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Electron Beam Welding: Working Principle, Advantages and Applications
Electron Beam Welding
Electron beam welding (EBW) is a welding process in which a beam of high velocity electrons is applied to the materials being joined or fused. When these high velocity electrons impact the workpieces, the kinetic energy of the electrons is transformed into heat, which melts the workpieces.
The first practical electron beam welding machine was developed by a German physicist Karl-Heinz Steigerwald in 1958. In order to prevent the distortion of the electron beam, the electron beam welding is performed in vacuum.
Working Principle of Electron Beam Welding
A typical schematic of the electron beam welding (electron beam gun) is shown in the figure below.
In electron beam welding, when a cathode in a vacuum is heated by a filament, it emits a beam of high velocity electrons. These electrons are further accelerated by voltage and are converged by an electromagnetic coil. When the electron beam strikes the workpiece, the kinetic energy of the electrons is converted into heat. This heat energy generated is then utilized for welding process.
For a typical electron beam welding machine, the diameter of the beam spot is about 0.2 mm. The electron beam welding allows less distortion, as the heat applied to the area around the weld is low.
Advantages of Electron Beam Welding
The advantages of the electron beam welding are given as follows −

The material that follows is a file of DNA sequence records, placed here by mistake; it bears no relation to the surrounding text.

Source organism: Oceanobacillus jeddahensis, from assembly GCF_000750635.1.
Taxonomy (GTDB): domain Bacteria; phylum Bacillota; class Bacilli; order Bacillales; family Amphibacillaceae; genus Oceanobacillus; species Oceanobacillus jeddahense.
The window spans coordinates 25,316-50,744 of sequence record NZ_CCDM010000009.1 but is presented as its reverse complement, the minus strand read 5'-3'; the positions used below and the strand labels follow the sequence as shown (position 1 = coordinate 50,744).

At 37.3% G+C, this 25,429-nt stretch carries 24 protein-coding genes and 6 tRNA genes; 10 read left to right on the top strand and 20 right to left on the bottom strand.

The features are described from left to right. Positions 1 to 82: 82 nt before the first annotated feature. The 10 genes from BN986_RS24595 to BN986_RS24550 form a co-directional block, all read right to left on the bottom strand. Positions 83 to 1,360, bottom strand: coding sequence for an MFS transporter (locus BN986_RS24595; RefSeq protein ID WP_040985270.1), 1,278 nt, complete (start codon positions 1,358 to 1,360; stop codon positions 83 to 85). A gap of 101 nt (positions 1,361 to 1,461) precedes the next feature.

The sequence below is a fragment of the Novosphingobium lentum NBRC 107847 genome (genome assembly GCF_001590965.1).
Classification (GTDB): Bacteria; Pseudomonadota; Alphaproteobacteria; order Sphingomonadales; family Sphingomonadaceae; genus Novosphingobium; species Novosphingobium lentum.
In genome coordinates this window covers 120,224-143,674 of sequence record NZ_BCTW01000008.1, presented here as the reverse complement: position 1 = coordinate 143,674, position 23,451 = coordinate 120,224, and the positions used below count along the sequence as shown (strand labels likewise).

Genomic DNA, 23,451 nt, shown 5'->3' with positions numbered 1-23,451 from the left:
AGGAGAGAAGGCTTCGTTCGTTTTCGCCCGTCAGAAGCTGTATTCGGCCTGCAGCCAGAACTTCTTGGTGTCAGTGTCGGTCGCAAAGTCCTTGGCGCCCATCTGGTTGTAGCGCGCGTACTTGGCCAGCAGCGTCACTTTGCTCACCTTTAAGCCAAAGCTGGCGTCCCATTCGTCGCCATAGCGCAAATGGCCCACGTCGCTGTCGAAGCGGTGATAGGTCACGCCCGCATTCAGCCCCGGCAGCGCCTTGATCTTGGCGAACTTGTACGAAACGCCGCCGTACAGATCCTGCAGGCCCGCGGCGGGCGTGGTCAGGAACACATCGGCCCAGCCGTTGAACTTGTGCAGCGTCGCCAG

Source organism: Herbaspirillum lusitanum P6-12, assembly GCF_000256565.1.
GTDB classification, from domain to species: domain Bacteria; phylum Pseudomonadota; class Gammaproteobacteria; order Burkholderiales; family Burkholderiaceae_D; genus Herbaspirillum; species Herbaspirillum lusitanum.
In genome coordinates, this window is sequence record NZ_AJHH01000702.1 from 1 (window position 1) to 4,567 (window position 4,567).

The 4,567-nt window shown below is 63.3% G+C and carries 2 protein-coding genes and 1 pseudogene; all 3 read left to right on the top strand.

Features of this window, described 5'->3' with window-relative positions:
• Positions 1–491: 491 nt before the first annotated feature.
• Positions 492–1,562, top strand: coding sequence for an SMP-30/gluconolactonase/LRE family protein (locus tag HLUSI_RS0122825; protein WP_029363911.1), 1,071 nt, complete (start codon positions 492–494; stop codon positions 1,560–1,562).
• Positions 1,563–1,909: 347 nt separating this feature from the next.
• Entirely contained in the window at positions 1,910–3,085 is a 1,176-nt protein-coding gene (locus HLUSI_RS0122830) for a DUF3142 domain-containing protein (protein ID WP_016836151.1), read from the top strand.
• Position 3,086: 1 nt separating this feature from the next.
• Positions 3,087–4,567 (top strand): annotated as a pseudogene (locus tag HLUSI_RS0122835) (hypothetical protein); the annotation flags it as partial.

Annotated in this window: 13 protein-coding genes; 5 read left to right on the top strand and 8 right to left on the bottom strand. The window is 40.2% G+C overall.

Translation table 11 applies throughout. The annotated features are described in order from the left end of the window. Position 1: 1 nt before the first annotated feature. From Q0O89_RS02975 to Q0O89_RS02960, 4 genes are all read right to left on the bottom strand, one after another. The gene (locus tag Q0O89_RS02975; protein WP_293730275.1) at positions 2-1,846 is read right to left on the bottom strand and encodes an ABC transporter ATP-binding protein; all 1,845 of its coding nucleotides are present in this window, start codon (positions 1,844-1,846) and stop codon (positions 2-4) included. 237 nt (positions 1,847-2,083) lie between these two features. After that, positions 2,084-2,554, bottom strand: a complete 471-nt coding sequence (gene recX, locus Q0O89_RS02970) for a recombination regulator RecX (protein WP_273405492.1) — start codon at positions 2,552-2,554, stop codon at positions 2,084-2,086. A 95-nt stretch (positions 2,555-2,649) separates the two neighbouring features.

The electron beam welding process eliminates the atmospheric contamination of both the weld zone and the weld bead, as it is performed in the vacuum.
Electron beam welding consumes low power, therefore, its operating cost is low.
It produces narrow electron beam that reduces the distortion of the workpiece.
Electron beam welding is the only process that can be used to join high temperature metals like columbium.
Electron beam welding has high deposition rate. Therefore, its single pass can produce welds of excellent quality.
Electron beam welding produces deep penetration with very less distortion.
Applications of Electron Beam Welding
Some of the applications of the electron beam welding are given as follows −
The adjustment of penetration can be controlled by controlling the electron beam output, thus the electron beam welding is applicable to a wide variety of base materials, from thick to thin sheets.
Metals having high melting points like tungsten can also be welded by using the electron beam welding.
Electron beam welding can be used for active metals such as titanium which may oxidize during the welding process.
Electron beam welding is widely used in various industrial applications such as for welding of electronic components, bridges, aircraft parts, ship’s shells, etc.
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